Additionally, a sensor 130 is positioned at the ball discharge end 110 (FIG. 10) and a second sensor 132 is positioned on the net 50c extending from the goal 50b. The microprocessor 120 is operatively connected to the sensors 130, 132 and maintains a record of the number of balls shot during practice as well as the number of balls that are successfully shot through the goal 50b. Whenever a ball is taken from the chute 102, the sensor 130 outputs a signal to the microprocessor 120. If the ball is successfully passed through the net 50c, the sensor 132 outputs a signal to the microprocessor 120 to register a complete and successful throw.
In the preferred embodiment, the microprocessor 120 is operatively connected to an LED score board 136 (FIG. 5) which displays the successful and unsuccessful throws to the player. In another preferred embodiment, the microprocessor operatively connects to speakers 138 which provide audio sound to the player during practice such as the boos, hisses, cheers and other sounds normally accompanying play.
The present invention can be designed for use with professional, college, high school or amateur players. For professional players, the microprocessor 120 is preprogrammed to move the bridge assembly and pivot the backboard and goal assembly into predetermined positions during a practice session. Alternatively, the player can preprogram the microprocessor 120 to move the bridge assembly and backboard and goal assembly to a desired position during practice. The microprocessor 120 can also be activated by coins or other tokens for recreational use. Conventional coin operated mechanisms commonly available in the market can be used.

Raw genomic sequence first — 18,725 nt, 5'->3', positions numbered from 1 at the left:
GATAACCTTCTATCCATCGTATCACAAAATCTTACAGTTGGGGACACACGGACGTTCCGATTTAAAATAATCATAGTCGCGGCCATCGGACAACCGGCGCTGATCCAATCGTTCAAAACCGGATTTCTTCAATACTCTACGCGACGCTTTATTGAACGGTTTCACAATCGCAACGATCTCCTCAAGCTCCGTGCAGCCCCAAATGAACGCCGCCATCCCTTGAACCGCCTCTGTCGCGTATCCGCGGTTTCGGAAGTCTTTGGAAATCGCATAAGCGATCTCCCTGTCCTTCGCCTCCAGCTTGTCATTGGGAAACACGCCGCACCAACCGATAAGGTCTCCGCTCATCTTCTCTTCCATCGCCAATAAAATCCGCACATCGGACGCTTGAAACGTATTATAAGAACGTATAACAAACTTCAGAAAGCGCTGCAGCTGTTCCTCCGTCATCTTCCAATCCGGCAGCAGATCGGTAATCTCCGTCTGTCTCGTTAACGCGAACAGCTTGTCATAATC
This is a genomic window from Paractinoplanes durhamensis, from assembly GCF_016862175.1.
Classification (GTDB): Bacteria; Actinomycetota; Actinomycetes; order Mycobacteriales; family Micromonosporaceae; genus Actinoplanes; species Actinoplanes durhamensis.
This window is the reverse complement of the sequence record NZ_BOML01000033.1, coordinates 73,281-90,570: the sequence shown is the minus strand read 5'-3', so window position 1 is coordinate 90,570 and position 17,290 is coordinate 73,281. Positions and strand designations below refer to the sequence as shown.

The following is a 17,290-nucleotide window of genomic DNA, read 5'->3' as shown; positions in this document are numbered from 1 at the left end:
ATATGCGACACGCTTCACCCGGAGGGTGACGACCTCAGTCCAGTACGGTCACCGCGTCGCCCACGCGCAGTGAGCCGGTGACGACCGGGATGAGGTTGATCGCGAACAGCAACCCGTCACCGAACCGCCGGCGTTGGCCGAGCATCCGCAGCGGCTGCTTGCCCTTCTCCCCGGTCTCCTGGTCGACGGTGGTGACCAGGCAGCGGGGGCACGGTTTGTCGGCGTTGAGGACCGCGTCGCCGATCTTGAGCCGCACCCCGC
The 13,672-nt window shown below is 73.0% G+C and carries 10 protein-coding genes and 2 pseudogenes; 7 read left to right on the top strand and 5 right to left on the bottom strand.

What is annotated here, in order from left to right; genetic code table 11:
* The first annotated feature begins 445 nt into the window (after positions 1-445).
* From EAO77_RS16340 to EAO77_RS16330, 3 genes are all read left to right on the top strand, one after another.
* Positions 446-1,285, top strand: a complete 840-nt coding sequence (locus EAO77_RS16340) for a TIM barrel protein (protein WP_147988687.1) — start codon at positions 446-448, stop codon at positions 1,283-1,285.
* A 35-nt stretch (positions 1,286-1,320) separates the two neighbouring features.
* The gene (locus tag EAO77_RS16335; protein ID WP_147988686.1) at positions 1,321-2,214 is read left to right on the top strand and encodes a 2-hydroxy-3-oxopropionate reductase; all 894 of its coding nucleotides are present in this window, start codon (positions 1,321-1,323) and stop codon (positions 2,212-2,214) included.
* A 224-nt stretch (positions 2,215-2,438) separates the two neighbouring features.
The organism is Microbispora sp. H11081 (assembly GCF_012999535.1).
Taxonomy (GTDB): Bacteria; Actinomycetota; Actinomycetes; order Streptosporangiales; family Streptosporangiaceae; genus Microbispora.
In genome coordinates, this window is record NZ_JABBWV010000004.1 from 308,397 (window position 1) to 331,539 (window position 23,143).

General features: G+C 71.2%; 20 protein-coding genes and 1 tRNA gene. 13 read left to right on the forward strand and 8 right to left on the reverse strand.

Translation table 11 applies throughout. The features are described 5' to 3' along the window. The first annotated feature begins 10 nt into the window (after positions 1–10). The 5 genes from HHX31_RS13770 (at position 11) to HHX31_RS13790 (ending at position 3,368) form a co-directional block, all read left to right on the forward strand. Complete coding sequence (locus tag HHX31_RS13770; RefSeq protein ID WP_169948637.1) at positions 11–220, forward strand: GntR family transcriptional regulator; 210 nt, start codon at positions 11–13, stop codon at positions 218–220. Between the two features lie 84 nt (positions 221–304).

Referring now to FIG. 19, one method of initializing starting operation of the apparatus is illustrated. At the start of initializing, the power is turned on (Block 150). If the apparatus is the amusement embodiment used at carnivals and the like, the coin box status is read (Block 152) to determine if a coin has been inserted within the coin box (Block 154). If the coin has not been deposited, the "read" coin box status is maintained until a coin is deposited. Once a coin is deposited, the system begins initialization. In the embodiment used with professional, college, and high school sports, after power is turned on, the system is initialized.